I am a big believer in “slow travel,” i.e., I try to live for more than two months in any new location. This gives me plenty of opportunities to truly get to know a place and its people and culture. The experience is completely different from just “passing through” and allows for a level of immersion that simply isn’t possible on a shorter time frame, no matter how many bucket list items, must-see sights, or top ten places you think you can cross off your list.

Sometimes, I’ve applied these principles to transportation as well, trying to reduce the number of flights I use and instead traveling by bus or train “slowly” across entire continents to get to where I need to go. (Taking trains from Spain to China, including the Trans-Siberian from Moscow to Beijing, was one of my all-time favorite travel experiences).

Rachel Coleman

If you’re a woman, a person of color, and/or LGBTQ, what should other people who identify similarly (and who haven’t traveled much) know about traveling/nomading?

As a woman, I do try to be aware of safety considerations while traveling. For example:

  1. I research a country’s standards of modesty / dressing so I can be respectful of each culture. 
  2. I choose not to walk alone out late in a new city (the same rules I have for U.S. cities, for that matter) or put myself in situations where I am the only woman present. 
  3. I do not hitchhike alone or go home with new friends I’ve made. Instead, as I do enjoy developing new friendships, I always make the locations a public park or local cafe.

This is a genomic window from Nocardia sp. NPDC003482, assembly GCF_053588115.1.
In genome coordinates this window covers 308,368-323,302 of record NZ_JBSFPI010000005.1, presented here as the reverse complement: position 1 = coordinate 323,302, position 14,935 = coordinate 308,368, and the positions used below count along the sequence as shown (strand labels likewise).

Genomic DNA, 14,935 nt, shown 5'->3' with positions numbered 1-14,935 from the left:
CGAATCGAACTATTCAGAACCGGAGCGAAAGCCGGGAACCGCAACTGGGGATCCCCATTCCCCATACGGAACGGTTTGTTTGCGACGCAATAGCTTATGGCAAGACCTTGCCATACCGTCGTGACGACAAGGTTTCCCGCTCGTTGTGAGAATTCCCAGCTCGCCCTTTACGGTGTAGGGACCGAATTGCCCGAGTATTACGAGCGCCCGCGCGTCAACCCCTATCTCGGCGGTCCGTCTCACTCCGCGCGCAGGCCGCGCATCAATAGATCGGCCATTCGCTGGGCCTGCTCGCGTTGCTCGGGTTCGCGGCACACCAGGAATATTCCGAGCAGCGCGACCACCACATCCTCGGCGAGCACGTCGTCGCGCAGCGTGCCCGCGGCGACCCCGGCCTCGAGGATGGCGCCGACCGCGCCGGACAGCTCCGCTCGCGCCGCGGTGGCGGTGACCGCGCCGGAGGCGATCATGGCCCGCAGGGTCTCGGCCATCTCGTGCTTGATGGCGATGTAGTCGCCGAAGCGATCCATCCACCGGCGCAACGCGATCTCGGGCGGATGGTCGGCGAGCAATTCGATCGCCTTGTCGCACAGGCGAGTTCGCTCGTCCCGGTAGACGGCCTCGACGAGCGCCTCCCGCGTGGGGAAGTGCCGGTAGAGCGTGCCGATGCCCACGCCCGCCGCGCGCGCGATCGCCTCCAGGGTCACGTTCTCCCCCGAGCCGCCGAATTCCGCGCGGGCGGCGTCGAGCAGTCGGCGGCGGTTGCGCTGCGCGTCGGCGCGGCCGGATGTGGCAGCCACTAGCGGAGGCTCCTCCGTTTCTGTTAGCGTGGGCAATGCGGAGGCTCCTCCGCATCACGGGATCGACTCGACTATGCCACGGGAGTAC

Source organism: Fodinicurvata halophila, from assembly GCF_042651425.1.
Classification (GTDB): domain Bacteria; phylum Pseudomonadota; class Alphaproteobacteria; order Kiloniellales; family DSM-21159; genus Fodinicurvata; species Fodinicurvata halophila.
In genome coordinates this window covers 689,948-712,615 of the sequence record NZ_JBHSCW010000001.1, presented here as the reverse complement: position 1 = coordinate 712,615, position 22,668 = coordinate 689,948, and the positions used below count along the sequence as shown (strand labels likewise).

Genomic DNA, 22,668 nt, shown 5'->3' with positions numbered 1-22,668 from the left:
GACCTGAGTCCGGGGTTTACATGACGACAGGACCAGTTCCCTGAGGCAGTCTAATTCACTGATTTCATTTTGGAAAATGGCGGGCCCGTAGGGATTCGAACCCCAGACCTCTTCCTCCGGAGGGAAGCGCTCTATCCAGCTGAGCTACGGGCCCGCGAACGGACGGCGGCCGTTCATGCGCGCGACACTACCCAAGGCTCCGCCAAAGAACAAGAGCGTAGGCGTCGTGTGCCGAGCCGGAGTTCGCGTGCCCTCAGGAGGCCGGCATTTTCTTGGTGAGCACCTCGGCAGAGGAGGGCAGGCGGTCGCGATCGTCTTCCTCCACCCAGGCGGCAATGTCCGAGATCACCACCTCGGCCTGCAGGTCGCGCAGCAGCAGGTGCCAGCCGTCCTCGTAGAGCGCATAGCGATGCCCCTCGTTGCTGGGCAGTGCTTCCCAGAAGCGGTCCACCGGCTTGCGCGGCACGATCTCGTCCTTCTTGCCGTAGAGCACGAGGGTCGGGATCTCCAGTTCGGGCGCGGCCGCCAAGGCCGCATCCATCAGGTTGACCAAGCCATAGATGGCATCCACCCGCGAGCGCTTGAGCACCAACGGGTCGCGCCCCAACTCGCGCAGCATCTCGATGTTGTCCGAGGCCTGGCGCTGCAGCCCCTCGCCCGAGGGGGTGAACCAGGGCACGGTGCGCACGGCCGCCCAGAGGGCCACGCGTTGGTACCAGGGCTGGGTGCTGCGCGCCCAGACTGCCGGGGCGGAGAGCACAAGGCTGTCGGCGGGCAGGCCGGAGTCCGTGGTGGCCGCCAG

But honestly, the rules for woman travelers are essentially the same as for women in my home country, the U.S. Yes, there is a need to be cautious and alert in any new environment or new city, but traveling is not inherently more dangerous (in fact, there are 136 countries that have lower per capita murder rates than the U.S., so you could actually argue that I’m safer when I travel).  

What does a day in your work life look like? Paint a picture for us :).

Overall, I tend to work with 10-15 high schoolers each year, and each student will receive approximately 60-90 hours of college counseling. Since most application deadlines are in the Fall and Winter, my work tends to be heavily seasonal, with the busiest period being August through January.

For me, a “day in the life” would include: 

Morning: Staying up to date with trends in U.S. college admissions through webinars from HECA (Higher Education Consultants Association), where I can learn about new programs directly from admissions officers.